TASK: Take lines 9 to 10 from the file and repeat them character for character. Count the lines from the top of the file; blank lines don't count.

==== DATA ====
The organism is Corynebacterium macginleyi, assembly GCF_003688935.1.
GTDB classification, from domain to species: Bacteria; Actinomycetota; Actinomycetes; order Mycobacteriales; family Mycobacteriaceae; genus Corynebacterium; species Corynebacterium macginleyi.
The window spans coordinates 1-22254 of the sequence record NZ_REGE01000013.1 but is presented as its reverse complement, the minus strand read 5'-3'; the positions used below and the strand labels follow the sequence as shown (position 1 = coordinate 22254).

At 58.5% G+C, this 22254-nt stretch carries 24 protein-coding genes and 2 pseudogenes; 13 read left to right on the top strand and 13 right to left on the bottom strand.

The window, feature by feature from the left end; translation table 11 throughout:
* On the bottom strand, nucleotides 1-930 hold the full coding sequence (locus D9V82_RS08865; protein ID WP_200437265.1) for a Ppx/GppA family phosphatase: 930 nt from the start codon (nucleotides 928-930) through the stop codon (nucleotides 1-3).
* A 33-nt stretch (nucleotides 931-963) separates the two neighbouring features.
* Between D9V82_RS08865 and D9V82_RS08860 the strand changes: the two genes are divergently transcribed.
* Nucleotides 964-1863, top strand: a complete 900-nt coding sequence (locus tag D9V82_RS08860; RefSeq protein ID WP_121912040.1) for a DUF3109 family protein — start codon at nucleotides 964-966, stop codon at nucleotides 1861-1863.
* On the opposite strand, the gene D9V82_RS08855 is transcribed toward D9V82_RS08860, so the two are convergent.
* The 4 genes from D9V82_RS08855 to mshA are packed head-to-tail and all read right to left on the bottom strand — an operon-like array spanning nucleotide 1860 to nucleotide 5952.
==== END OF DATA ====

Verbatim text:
* Nucleotides 964-1863, top strand: a complete 900-nt coding sequence (locus tag D9V82_RS08860; RefSeq protein ID WP_121912040.1) for a DUF3109 family protein — start codon at nucleotides 964-966, stop codon at nucleotides 1861-1863.
* On the opposite strand, the gene D9V82_RS08855 is transcribed toward D9V82_RS08860, so the two are convergent.